Recognizing this, North Carolina should strengthen its economy for all residents by both working to eliminate enduring racial wealth and income disparities and crafting policy that prevents displacement for families who wish to remain in their neighborhoods. Research done for the New York Times found that in the South Park community in Raleigh, white homebuyers earn on average $75,000 more than their Black neighbors.[24] This underscores a deep and systemic issue that is a core danger of gentrification. Capital, often inaccessible to communities of color, is readily available for whites, providing flexibility for some and hard choices for others. Identifying and addressing barriers to prosperity while creating access for all will bring stability to those traditionally isolated from equal access. This stabilization will produce opportunity for positive quality of life outcomes for the lives of all North Carolinians, whether Black, brown or white.  The generational benefit would be immediate. Research suggests children’s lifetime earnings are substantially diminished every year spent in low-income communities.[25] However, intentional policies that invest equitably in low-income communities would create the rich, diverse environments that provide children the foundation necessary to prosper at the same level as their counterparts who live across town. Just as important would be the innovative and inclusive policy that would prevent disruption and displacement, improving residential well-being and economic futures.

Many policies accelerate growth without community benefit

Various public policies have sought to drive private capital to low-income communities with the perceived mutual benefit of revitalization for residents and profit for investors. However, experience reveals that the design of these programs and the early assessment of the potential negative impact to communities is critical to minimizing harm and maximizing collective benefit.  As these policies have been evaluated in hindsight, many have been critiqued for their failure to deliver broadly shared prosperity and grow new opportunities without displacement of existing communities.[26]

One such policy, passed in December 2017 as part of the Tax Cut and Job Creation Act (HR 1), included provisions that established Opportunity Zones and broad legislative language for their implementation.  The goal of these zones is to drive private, long-term capital to distressed census tracts by providing investors tax breaks on capital gains that depend on the length of time they are willing to hold their assets in specially created Opportunity Funds.[27]  As such, stakeholders across the country and in North Carolina are monitoring the implementation of Opportunity Zone investments to ensure the maximum benefit to existing residents and the broader community.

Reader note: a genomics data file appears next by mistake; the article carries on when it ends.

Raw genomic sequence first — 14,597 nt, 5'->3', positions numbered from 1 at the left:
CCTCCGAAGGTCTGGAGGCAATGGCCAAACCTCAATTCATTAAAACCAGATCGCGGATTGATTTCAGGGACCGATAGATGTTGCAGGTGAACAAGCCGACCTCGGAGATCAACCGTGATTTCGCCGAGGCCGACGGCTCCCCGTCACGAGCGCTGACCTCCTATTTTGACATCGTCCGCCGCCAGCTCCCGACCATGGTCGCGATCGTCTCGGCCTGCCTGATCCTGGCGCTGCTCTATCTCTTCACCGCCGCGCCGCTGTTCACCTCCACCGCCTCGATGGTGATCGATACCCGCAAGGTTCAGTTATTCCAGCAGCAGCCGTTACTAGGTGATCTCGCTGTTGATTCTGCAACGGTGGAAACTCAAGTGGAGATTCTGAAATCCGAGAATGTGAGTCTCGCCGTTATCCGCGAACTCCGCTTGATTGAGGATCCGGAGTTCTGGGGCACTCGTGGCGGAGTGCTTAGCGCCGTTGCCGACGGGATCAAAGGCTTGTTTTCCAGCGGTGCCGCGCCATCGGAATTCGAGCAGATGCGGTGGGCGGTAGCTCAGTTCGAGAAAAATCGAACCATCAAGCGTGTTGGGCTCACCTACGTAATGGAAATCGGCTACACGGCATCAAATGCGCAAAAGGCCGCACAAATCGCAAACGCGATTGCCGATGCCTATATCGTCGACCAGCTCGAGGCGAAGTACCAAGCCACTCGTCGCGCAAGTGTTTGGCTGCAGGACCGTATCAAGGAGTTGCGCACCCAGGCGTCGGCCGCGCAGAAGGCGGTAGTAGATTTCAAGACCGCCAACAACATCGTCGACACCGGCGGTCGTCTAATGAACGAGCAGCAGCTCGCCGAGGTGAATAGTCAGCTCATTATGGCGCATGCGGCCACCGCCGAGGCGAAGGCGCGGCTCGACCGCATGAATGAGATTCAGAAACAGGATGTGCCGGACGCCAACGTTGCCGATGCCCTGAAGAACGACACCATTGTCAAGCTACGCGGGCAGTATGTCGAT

However, analysis of the census tracts selected as Opportunity Zones by the Governor and certified by the Internal Revenue Service find that many are at risk of gentrification. Data from the National Community Reinvestment Coalition (NCRC) revealed that, of the North Carolina’s 252 census tracts identified as Opportunity Zones, 69 (or almost 30 percent) were at risk for gentrification in 2012.[29] n fact, the analysis found that Charlotte, Raleigh, Winston-Salem, and Durham collectively saw 14 neighborhoods gentrify in 17 years (2000 – 2017). According to NCRC’s methodology, neighborhoods at risk to gentrify had median home values and family incomes lower than 40 percent of that of their closest metropolitan center (CBSA) in the year 2000. Possible gentrification is determined by including all eligible tracts and then identifying tracts that were in the top 60th percentile for increases in both median home value and the percentage of college graduates.

This analysis would strongly suggest that, as new capital and development follows wealthier homebuyers, one should expect conditions that are ripe for gentrification. Without proper policy consideration, longtime community leaders and homeowners in these communities may face displacement.

There are growing concerns that Opportunity Zones/ Funds will not prioritize collective community benefit. Congressional leaders are calling the integrity of the policy into question as evidence emerges that the actualized benefit is being prioritized for the wealthy and connected.[31] In order to avert displacement, public policy must include equity and inclusion as a foundation to ensure that capital gains benefits, a larger tax base, new development and upscale neighborhoods are not the narrow focus of decision makers.

Given the evidence of actual and potential harm from gentrification, it is critical that policymakers consider how economic development policies impact and empower residents through a race equity lens. Only then will decision-makers understand how the legacy of racism has systematically deprived communities of color of resources, only to see new capital accompany wealthier and whiter residents as they move in and potentially price them out of the communities they built. Embracing a strong race equity focus will guide policymakers to establish stronger accountability measures and ensure collective community benefit from sustainable and equitable growth efforts.

[1] and










[11] Ellen and O’Regan (2011); Freeman (2005); McKinnish, Walsh, and White (2010); Vigdor (2002)

[12] Ibid.


[14] and




[18] Beale, C. L., & Fuguitt, G. V. (2011). Migration of Retirement‐Age Blacks to Nonmetropolitan Areas in the 1990s. Rural Sociology76(1), 31-43.

[19] Ibid.






[25] Chetty article:



[28] Analysis from data shared from authors of Shifting Neighborhoods (2019), Richardson, Mitchell, Franco –

[29] Analysis from data shared from authors of Shifting Neighborhoods (2019), Richardson, Mitchell, Franco –

[30] Shifting Neighborhoods (2019) –